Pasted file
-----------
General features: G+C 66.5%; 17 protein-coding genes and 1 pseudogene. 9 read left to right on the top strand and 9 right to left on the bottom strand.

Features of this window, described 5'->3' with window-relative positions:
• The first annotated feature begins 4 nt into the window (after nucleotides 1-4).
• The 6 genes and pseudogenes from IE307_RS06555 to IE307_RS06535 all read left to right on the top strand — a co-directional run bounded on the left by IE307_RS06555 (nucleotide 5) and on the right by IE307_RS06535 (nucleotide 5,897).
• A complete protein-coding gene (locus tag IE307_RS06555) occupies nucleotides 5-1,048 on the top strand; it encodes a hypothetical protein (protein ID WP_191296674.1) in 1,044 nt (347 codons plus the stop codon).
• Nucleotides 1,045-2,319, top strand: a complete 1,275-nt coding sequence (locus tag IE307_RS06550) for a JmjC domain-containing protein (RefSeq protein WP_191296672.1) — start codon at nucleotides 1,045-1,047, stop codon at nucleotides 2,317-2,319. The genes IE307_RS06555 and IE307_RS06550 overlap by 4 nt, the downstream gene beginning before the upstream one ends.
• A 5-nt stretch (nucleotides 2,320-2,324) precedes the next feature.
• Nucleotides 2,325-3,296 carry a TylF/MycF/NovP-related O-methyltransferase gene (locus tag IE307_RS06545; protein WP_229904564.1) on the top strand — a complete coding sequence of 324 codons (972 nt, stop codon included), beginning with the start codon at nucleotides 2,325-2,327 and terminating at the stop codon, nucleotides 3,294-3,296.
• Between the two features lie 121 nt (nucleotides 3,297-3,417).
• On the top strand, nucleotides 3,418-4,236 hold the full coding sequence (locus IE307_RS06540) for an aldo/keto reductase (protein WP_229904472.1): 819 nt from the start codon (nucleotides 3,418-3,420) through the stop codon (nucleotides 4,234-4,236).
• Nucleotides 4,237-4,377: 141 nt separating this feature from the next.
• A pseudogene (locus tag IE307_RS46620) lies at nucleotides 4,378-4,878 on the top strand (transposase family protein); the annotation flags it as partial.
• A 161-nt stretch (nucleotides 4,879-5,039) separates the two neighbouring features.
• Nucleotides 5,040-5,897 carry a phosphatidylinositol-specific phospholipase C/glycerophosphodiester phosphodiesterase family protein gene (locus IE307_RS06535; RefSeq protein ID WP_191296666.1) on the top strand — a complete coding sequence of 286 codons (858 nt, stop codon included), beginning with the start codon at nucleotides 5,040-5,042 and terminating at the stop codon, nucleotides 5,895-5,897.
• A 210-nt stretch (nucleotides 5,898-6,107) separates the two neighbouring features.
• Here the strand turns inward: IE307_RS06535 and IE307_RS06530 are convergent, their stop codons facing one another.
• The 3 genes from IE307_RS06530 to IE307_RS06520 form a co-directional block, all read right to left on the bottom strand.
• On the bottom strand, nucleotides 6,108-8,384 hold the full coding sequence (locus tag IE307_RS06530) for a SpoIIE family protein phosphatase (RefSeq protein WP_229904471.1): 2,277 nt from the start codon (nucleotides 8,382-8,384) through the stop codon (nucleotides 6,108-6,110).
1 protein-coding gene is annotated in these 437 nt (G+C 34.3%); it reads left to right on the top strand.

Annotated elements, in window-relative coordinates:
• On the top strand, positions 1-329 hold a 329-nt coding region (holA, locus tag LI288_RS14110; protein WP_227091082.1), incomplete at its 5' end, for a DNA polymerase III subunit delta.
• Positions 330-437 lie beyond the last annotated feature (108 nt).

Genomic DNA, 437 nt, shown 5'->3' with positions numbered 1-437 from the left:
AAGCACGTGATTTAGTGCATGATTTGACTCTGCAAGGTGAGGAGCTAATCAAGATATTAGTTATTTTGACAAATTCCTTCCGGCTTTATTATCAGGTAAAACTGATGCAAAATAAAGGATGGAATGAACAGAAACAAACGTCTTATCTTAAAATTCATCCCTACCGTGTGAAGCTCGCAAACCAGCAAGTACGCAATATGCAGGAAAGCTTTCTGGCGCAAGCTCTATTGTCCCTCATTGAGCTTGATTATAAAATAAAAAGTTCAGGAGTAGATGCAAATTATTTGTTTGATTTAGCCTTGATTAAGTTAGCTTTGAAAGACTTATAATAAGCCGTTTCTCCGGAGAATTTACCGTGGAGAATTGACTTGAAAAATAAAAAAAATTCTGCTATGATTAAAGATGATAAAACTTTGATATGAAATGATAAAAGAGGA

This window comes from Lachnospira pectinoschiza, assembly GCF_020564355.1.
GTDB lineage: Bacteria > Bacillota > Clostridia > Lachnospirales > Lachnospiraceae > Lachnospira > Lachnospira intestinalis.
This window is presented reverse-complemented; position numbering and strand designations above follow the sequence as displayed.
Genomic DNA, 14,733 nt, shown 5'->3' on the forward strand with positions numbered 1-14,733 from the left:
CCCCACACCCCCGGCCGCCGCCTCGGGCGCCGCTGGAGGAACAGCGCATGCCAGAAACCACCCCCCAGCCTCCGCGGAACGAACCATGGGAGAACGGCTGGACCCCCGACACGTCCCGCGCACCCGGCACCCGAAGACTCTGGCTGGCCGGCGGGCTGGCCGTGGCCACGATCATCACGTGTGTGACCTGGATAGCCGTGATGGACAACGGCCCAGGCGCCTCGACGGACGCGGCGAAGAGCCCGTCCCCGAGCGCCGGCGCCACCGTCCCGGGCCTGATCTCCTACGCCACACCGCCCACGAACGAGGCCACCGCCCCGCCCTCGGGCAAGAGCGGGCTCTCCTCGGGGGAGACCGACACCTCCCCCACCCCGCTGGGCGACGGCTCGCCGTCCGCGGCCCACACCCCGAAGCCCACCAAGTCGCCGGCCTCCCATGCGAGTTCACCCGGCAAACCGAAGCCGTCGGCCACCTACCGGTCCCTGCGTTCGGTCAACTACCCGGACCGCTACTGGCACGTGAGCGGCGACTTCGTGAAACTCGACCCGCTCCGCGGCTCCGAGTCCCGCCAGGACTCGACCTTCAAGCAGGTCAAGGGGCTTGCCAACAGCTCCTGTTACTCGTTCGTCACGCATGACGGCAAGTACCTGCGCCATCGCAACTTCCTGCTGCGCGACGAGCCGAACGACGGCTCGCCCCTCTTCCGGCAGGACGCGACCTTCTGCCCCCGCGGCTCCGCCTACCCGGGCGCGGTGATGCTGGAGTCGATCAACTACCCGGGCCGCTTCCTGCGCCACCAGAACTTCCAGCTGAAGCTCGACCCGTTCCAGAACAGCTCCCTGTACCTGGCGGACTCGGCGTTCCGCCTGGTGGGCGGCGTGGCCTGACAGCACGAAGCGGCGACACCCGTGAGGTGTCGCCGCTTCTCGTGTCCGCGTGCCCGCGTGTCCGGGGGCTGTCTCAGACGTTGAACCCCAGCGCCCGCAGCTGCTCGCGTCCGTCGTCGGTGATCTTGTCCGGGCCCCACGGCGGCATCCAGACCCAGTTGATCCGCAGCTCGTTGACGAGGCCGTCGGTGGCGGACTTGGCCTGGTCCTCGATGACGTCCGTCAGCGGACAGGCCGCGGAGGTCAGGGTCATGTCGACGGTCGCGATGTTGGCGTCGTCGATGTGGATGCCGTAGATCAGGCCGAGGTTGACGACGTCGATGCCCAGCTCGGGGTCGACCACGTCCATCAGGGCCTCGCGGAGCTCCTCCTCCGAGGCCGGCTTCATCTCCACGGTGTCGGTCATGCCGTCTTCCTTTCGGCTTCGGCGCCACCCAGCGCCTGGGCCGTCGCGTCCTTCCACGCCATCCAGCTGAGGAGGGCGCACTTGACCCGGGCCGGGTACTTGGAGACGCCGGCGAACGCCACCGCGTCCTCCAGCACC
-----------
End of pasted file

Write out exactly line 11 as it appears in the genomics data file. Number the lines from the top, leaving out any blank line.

• Nucleotides 4,237-4,377: 141 nt separating this feature from the next.